Brilliant Approach - Work Wasted Near Goal
ABERDEEN'S Scottish League championship hopes were buried at Ibrox Park on Saturday, and the Dons' forwards dug the grave. It was a feast of football and a faming of goals.
If Aberdeen are to clear the first Scottish Cup hurdle at Pittodrie this week, the forwards must develop more punch. Brilliant football in the outfield is simply so much wasted effort unless it culminates in goals.
Rangers can now almost safely be hailed as champions. Only a sudden collapse - and the Light Blues don't go in for that sort of thing - can stop them adding another flag to their already formidable list.
The match-winning shot in Saturday's tussle came in the twenty-eighth minute. When the ball was whipped over from the right Thornton headed on towards Waddell. Scotland's right winger came hurtling in and sent a left-foot drive rocketing into the net. 'Keeper George Johnstone got his hands to the ball but could not stay its progress.
Over the ninety minutes, play was probably more often in Rangers' half of the field than Aberdeen's. The Dons played good and sometimes better football than the champions, but they had nothing to show for it at the end of the day.
In short, Aberdeen hadn't a shooting star. On a heavy and treacherous ground the leading-up work of the forwards was stamped with the V for victory sign. In the vicinity of the penalty area it became for vexation. There wasn't a shot in their locker.
There was too much short, square passing. What was needed was someone with "smash-and-grab" ideas; someone willing to have "go."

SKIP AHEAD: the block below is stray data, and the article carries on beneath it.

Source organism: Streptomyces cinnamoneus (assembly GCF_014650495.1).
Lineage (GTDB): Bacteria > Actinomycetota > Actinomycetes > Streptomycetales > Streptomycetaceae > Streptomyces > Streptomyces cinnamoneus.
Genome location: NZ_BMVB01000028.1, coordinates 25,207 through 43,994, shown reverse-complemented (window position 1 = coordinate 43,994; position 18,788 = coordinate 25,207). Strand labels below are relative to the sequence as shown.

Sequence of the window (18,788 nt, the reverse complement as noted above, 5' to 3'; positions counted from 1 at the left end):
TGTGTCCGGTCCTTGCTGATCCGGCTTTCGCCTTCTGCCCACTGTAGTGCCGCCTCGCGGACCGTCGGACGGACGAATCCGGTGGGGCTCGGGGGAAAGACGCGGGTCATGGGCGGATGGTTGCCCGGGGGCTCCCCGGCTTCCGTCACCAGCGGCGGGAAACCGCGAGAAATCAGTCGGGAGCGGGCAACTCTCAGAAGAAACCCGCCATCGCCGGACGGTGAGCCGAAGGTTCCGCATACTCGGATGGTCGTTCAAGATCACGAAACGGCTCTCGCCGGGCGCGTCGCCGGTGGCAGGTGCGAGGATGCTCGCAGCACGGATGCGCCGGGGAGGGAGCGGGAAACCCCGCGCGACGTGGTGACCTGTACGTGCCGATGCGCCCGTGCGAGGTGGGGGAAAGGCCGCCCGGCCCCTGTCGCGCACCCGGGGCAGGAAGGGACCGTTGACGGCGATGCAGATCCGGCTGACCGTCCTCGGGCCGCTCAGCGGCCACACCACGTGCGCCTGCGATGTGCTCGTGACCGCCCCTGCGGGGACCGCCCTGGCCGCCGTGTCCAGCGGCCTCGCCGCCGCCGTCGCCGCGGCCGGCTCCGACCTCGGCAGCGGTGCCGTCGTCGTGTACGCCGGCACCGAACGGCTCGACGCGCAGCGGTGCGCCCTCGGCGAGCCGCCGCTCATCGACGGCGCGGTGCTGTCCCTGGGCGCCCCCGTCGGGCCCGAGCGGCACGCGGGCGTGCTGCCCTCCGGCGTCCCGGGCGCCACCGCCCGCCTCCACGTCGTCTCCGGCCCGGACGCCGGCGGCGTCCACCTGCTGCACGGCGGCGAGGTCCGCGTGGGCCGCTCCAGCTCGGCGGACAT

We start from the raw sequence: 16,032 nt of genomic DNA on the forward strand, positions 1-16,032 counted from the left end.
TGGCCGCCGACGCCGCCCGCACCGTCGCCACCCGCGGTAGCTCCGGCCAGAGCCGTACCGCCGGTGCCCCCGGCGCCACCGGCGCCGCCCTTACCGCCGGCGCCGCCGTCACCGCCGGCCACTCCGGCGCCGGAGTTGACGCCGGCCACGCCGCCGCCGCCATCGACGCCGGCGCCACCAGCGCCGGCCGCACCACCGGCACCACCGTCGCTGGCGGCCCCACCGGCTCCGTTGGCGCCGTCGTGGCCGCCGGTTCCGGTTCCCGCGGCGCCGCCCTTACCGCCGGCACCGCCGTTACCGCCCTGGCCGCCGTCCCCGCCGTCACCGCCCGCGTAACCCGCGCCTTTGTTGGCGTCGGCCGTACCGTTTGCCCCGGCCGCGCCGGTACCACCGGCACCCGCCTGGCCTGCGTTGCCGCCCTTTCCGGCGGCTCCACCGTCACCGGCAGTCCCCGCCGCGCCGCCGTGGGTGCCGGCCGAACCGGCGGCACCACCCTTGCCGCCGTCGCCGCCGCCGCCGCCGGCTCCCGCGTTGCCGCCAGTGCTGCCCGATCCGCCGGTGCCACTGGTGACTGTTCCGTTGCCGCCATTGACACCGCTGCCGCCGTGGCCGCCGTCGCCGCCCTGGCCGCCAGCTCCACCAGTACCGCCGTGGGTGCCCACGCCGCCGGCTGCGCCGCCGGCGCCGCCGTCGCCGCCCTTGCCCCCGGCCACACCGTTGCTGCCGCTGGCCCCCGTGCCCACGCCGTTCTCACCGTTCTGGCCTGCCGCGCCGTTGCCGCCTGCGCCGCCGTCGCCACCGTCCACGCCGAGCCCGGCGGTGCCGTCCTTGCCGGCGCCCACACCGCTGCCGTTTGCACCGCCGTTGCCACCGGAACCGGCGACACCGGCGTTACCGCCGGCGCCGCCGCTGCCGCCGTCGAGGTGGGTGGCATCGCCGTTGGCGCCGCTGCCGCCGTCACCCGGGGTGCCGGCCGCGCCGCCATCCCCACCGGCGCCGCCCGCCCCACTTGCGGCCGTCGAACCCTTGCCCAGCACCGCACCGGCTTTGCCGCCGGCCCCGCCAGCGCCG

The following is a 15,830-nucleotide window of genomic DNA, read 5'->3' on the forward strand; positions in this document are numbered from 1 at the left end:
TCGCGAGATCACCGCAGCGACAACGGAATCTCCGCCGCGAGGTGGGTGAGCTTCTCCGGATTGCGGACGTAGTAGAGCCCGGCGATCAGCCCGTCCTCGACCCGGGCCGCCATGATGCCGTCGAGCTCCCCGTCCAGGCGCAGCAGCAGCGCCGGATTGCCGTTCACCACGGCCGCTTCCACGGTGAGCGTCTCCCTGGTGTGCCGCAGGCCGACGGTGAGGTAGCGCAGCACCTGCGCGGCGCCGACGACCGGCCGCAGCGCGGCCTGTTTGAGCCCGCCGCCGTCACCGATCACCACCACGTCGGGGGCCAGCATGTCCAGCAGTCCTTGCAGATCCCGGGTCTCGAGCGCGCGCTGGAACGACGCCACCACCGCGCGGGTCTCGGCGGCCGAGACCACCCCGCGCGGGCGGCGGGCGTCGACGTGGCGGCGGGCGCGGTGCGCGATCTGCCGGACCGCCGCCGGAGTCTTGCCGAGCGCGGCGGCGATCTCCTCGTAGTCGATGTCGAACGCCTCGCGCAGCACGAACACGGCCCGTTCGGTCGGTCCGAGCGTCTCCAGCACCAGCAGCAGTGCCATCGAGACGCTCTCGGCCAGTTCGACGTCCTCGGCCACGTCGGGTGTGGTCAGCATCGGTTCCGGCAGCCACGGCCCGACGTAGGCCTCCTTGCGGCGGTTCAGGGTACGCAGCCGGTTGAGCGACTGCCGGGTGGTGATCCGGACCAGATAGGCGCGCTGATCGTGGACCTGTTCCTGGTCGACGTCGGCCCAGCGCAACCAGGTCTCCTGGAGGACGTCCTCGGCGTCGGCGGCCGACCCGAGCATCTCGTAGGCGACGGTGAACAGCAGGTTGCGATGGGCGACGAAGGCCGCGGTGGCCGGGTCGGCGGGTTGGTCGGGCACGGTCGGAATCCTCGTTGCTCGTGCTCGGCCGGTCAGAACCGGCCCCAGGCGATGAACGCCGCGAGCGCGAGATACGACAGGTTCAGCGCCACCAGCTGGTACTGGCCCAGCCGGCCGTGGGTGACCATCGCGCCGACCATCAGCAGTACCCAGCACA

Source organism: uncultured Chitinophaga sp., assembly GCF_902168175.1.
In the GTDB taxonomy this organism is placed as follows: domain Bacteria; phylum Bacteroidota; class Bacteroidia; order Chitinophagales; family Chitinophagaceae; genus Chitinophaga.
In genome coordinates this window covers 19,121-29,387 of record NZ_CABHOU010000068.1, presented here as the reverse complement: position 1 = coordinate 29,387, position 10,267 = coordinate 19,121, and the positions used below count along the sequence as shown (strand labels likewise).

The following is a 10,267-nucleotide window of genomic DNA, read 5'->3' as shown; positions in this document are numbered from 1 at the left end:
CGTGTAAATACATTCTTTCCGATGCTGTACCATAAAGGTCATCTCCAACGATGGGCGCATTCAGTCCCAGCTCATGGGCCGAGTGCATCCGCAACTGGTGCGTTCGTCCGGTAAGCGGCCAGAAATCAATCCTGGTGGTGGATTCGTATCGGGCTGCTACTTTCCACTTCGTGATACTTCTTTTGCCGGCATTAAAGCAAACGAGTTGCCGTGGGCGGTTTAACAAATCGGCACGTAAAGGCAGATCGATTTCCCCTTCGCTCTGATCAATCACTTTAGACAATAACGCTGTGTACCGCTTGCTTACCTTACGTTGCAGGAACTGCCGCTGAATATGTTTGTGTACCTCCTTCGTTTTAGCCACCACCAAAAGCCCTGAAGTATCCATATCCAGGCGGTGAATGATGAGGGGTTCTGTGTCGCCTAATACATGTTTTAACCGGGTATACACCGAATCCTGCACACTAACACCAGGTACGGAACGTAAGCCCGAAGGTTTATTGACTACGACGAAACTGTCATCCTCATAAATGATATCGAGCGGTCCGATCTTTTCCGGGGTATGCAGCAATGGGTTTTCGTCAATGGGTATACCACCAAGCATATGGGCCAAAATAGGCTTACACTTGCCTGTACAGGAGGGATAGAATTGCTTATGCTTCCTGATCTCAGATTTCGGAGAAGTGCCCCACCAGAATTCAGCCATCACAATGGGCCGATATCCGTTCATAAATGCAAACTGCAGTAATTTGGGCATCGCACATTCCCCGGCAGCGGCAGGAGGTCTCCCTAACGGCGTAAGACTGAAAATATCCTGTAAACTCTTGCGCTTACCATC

I made note of the testing shots Bobby Brown, the Rangers' 'keeper, was called on to deal with. The total came to four, and the half-backs were responsible for three of them.
McLaughlin had the first following a throw-in by Kiddie, and Brown saved at the expense of a corner. Harris had the distinction of being the only forward to deliver a telling snot. Brown was again glad to turn the ball round the post.
The only notable goal-getting efforts in the second half came from Dunlop and Taylor.
Alec Kiddie was weak on the right wing. He lacked both drive and initiative. The amateur won't be seen at his best until the grounds become hard. Harris, leader of the attack, was always a trier, but seldom threatened danger.
Hamhton was unusually subdued, due to the fact that Rae followed him like a shadow. Williams and McCall, on the left, were responsible for some of the brightest passages of combined football, but like their team-mates, they appeared to have mislaid their shooting boots.
The Pittodrie half-back line played well. McLaughlin and Taylor were strong in the tackle and were ever ready to urge on the forwards. The former vied with Rae as the best half-back afield.
Cowie Calls Off
Cowie had to call off at the last minute owing to illness, and McKenna received an SOS to travel on Saturday morning. Ihe left back gave a sound display, and has fully recovered from the muscle injury that has kept him off the since the Hibs game on December 28.
Cooper had a lively afternoon against Waddell. The winger was more than a match for him in speed, but Cooper stuck tenaciously to his job.
Although they scored only once, Rangers were much more dangerous inside the penalty area than the Dons. Waddell, Gillick and Thornton were their best forwards. Rae took the half-back honours, and Young was the better back.
Source: Press & Journal, 20th January 1947